18 August, 2011 mcfadyena

McFadyens Join Fight To Get Government Funding For Boy's Treatment

-178677_ORIGINALCAMPBELLFORD – A Campbellford family knows all too well the effects of MPS VI (Maroteaux Lamy Syndrome), a rare enzyme deficiency.

Seven-year-old Isaac McFadyen -the son of Andrew and Ellen and brother of Gabriel -is one of eight confirmed cases in Canada (and 1,100 worldwide) who have the progressive disease. Symptoms include stiffening joints, stunted growth, heart and airway disease, spinal cord compression and a shortened life span.

The McFadyens also know how much treatment has helped Isaac — a treatment he gets only because of provincial funding. Funding they had to lobby to get.

About five years after Isaac’s diagnosis, a Palmerston, Ontario family is going through a similar experience. Darren and Pam More’s two-year-old son, Jasper, was diagnosed with MPS VI six weeks ago. They learned Monday that Jasper was denied funding to receive the treatment.

“It’s shocking in our province right now that this is taking place. We do have precedent set with Isaac and it’s virtually an identical case,” Andrew McFadyen said on Tuesday. “We know through Isaac’s precedent that they are… paying for it at the government level and it’s been very obvious how important that treatment has been to Isaac. For them to be putting the (More) family off right now and telling them no he’s not getting funded… to me it’s a travesty and it’s not representing equal access to health care for everybody.”

However, Health Minister Deb Matthews noted in an interview with QMI Agency on Wednesday the laws in Ontario changed in 2006 to prevent politicians from choosing which drugs do or don’t get covered. Now, the decision rests with an executive officer who relies on a panel of experts that weights medical evidence.

“However, I do want to learn more about this and I need to understand the basis of the decision,” Matthews said.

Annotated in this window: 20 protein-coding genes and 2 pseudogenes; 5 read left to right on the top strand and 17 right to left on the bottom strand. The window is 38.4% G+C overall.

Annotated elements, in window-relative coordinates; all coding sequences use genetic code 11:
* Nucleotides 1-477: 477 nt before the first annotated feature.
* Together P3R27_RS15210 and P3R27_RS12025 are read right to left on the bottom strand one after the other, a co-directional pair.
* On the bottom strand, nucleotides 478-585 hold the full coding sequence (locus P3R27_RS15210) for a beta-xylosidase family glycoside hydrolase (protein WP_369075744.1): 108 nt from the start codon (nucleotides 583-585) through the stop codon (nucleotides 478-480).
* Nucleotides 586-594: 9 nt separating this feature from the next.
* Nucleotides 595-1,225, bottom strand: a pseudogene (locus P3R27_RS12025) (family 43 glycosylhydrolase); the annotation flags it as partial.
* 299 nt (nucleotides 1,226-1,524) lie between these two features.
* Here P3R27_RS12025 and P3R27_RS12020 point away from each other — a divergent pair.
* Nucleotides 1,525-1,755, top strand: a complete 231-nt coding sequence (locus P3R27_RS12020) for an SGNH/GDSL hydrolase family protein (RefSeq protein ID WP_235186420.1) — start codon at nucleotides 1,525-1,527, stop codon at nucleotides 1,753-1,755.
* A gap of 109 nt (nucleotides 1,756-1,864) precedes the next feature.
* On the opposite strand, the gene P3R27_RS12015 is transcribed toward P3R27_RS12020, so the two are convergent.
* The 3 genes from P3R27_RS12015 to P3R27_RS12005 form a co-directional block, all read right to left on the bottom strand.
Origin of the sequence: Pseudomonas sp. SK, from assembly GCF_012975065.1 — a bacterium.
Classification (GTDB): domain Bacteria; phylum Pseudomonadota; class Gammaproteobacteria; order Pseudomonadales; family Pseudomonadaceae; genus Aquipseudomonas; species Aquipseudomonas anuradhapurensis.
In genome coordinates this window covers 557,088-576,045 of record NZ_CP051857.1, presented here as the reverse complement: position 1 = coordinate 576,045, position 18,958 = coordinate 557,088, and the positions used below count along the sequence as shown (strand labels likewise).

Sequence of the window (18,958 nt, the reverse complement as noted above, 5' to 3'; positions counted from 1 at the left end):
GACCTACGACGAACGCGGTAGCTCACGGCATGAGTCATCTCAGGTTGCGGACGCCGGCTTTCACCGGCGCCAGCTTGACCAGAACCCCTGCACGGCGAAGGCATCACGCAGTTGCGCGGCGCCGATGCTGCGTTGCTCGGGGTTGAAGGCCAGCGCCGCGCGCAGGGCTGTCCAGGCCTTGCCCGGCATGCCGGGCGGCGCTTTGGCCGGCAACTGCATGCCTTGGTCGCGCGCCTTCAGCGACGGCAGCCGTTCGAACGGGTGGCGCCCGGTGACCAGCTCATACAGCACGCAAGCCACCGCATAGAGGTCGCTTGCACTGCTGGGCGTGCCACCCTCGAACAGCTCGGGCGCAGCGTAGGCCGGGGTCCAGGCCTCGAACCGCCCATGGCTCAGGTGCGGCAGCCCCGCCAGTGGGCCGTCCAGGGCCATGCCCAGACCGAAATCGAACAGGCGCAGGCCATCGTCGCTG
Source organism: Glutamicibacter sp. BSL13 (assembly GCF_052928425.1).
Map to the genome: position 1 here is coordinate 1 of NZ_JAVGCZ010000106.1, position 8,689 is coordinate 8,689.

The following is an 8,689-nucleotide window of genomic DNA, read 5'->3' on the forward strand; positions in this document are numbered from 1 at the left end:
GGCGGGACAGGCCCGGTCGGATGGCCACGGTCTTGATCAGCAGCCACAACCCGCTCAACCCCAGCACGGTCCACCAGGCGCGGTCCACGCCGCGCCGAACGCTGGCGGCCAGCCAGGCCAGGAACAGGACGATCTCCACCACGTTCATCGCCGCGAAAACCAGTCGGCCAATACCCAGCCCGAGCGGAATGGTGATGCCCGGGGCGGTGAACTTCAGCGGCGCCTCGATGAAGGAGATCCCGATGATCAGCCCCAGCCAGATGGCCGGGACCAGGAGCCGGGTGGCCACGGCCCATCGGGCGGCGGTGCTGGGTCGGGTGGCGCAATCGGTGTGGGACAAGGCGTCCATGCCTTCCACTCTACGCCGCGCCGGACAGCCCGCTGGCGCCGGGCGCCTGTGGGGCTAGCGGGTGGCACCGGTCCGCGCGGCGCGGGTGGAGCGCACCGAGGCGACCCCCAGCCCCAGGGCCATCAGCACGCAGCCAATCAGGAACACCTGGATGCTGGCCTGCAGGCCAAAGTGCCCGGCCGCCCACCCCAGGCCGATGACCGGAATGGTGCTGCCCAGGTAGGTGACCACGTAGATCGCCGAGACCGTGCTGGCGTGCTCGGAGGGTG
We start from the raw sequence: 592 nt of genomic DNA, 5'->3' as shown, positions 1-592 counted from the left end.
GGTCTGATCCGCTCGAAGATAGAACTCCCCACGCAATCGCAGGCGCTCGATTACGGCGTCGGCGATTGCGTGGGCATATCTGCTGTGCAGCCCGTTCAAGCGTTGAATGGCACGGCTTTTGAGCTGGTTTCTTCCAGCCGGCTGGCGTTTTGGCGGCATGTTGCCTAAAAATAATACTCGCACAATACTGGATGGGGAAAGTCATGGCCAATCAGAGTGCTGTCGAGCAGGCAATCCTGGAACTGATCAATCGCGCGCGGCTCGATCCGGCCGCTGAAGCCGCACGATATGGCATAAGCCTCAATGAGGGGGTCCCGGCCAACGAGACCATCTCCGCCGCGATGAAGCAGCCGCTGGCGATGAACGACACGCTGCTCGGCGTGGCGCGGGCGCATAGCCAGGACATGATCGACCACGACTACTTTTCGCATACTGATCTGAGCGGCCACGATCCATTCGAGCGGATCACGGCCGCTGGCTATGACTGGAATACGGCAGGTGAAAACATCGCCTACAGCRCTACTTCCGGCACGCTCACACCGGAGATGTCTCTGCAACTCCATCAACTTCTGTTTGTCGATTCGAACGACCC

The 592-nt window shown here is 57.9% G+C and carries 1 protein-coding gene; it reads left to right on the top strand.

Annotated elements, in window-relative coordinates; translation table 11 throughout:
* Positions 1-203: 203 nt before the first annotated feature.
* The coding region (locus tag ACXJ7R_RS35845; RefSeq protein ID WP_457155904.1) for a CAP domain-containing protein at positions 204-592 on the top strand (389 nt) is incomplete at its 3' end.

The McFadyens established The Isaac Foundation in 2006 to help raise awareness and also raise money to help fund innovative research projects (more than $240,000 has been given out) which aim to find a cure for MPS VI.

There is no known cure yet for MPS VI, but there is the life-sustaining treatment available called Naglazyme, which is an Enzyme Replacement Therapy designed to provide patients with a synthetic version of the enzyme they are lacking. Small doses are infused into the patient’s bloodstream.

“Studies are showing right now that kids that get on this treatment at a young age, basically where Jasper is, it gives them a better opportunity to prevent some of the side effects that come with the disease,” McFadyen said. “You can slow the progression of the disease, but it’s very, very difficult to reverse any of the symptoms that you’ve already seen, so in Isaac’s case he did start early but there was still a lot of disease in him beforehand and he had to have the spinal cord decompression surgery.

“Children diagnosed before age of three are thought to have a severe case and need to be treated immediately in order to prevent a lot of difficult things disease can inhibit in children,” he said.

Naglazyme is only available to Canadian patients through the federal government’s Special Access Program. The only provinces funding the treatment are Ontario, British Columbia and Quebec.

Isaac McFadyen has been receiving the treatment once a week for five years at the Hospital for Sick Children in Toronto. The cost of the treatment, produced by Biomarin, can range from $300,000 for a small individual to $1 million for a young adult each year.

It took lobbying to get Isaac’s treatment funded. The Isaac Foundation also works nationally and internationally to advocate for and support families dealing with MPS VI.

That’s why the McFadyens want to help the Mores. They’ve become accustomed to connecting with families internationally, but this is only the second time they’ve helped advocate for a family in Ontario.